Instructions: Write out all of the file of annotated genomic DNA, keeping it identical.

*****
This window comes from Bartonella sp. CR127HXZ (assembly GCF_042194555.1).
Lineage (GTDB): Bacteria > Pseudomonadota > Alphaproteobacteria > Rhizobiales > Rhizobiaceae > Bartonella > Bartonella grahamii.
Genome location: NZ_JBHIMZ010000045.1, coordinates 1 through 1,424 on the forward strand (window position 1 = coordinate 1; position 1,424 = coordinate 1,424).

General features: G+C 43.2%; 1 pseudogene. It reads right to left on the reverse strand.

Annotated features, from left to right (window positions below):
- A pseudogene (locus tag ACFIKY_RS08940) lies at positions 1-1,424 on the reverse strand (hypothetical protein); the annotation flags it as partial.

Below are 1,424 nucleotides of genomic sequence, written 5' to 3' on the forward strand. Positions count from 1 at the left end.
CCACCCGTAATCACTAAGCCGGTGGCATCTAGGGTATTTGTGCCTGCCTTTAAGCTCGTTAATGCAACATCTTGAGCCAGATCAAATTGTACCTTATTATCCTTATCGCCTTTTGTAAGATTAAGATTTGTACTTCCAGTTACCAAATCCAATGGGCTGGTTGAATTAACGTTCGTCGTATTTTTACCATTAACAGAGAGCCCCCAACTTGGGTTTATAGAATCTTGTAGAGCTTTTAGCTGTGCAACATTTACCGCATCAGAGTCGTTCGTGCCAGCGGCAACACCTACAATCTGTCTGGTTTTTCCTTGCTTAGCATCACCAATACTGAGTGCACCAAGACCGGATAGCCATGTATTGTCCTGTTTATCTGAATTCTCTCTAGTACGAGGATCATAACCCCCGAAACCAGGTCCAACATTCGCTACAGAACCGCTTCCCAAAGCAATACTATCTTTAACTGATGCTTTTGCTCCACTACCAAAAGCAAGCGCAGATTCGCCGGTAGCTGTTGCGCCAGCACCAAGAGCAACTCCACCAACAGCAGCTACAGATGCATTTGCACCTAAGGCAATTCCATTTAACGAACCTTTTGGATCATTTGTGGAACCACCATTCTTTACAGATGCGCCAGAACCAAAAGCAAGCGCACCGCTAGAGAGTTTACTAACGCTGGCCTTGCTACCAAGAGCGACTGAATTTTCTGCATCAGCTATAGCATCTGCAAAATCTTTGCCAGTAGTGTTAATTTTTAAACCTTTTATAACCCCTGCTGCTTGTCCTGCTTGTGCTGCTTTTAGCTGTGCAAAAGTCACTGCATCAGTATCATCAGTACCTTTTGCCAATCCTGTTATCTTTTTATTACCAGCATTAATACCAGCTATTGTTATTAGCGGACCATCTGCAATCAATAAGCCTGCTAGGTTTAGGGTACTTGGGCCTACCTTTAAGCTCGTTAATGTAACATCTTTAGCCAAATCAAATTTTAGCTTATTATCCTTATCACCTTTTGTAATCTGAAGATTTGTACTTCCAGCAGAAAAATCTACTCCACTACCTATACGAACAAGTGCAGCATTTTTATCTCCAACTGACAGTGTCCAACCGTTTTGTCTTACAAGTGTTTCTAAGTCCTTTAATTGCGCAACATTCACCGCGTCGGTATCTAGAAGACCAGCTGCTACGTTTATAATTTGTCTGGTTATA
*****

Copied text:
This window comes from Bartonella sp. CR127HXZ (assembly GCF_042194555.1).
Lineage (GTDB): Bacteria > Pseudomonadota > Alphaproteobacteria > Rhizobiales > Rhizobiaceae > Bartonella > Bartonella grahamii.
Genome location: NZ_JBHIMZ010000045.1, coordinates 1 through 1,424 on the forward strand (window position 1 = coordinate 1; position 1,424 = coordinate 1,424).

General features: G+C 43.2%; 1 pseudogene. It reads right to left on the reverse strand.

Annotated features, from left to right (window positions below):
- A pseudogene (locus tag ACFIKY_RS08940) lies at positions 1-1,424 on the reverse strand (hypothetical protein); the annotation flags it as partial.

Below are 1,424 nucleotides of genomic sequence, written 5' to 3' on the forward strand. Positions count from 1 at the left end.
CCACCCGTAATCACTAAGCCGGTGGCATCTAGGGTATTTGTGCCTGCCTTTAAGCTCGTTAATGCAACATCTTGAGCCAGATCAAATTGTACCTTATTATCCTTATCGCCTTTTGTAAGATTAAGATTTGTACTTCCAGTTACCAAATCCAATGGGCTGGTTGAATTAACGTTCGTCGTATTTTTACCATTAACAGAGAGCCCCCAACTTGGGTTTATAGAATCTTGTAGAGCTTTTAGCTGTGCAACATTTACCGCATCAGAGTCGTTCGTGCCAGCGGCAACACCTACAATCTGTCTGGTTTTTCCTTGCTTAGCATCACCAATACTGAGTGCACCAAGACCGGATAGCCATGTATTGTCCTGTTTATCTGAATTCTCTCTAGTACGAGGATCATAACCCCCGAAACCAGGTCCAACATTCGCTACAGAACCGCTTCCCAAAGCAATACTATCTTTAACTGATGCTTTTGCTCCACTACCAAAAGCAAGCGCAGATTCGCCGGTAGCTGTTGCGCCAGCACCAAGAGCAACTCCACCAACAGCAGCTACAGATGCATTTGCACCTAAGGCAATTCCATTTAACGAACCTTTTGGATCATTTGTGGAACCACCATTCTTTACAGATGCGCCAGAACCAAAAGCAAGCGCACCGCTAGAGAGTTTACTAACGCTGGCCTTGCTACCAAGAGCGACTGAATTTTCTGCATCAGCTATAGCATCTGCAAAATCTTTGCCAGTAGTGTTAATTTTTAAACCTTTTATAACCCCTGCTGCTTGTCCTGCTTGTGCTGCTTTTAGCTGTGCAAAAGTCACTGCATCAGTATCATCAGTACCTTTTGCCAATCCTGTTATCTTTTTATTACCAGCATTAATACCAGCTATTGTTATTAGCGGACCATCTGCAATCAATAAGCCTGCTAGGTTTAGGGTACTTGGGCCTACCTTTAAGCTCGTTAATGTAACATCTTTAGCCAAATCAAATTTTAGCTTATTATCCTTATCACCTTTTGTAATCTGAAGATTTGTACTTCCAGCAGAAAAATCTACTCCACTACCTATACGAACAAGTGCAGCATTTTTATCTCCAACTGACAGTGTCCAACCGTTTTGTCTTACAAGTGTTTCTAAGTCCTTTAATTGCGCAACATTCACCGCGTCGGTATCTAGAAGACCAGCTGCTACGTTTATAATTTGTCTGGTTATA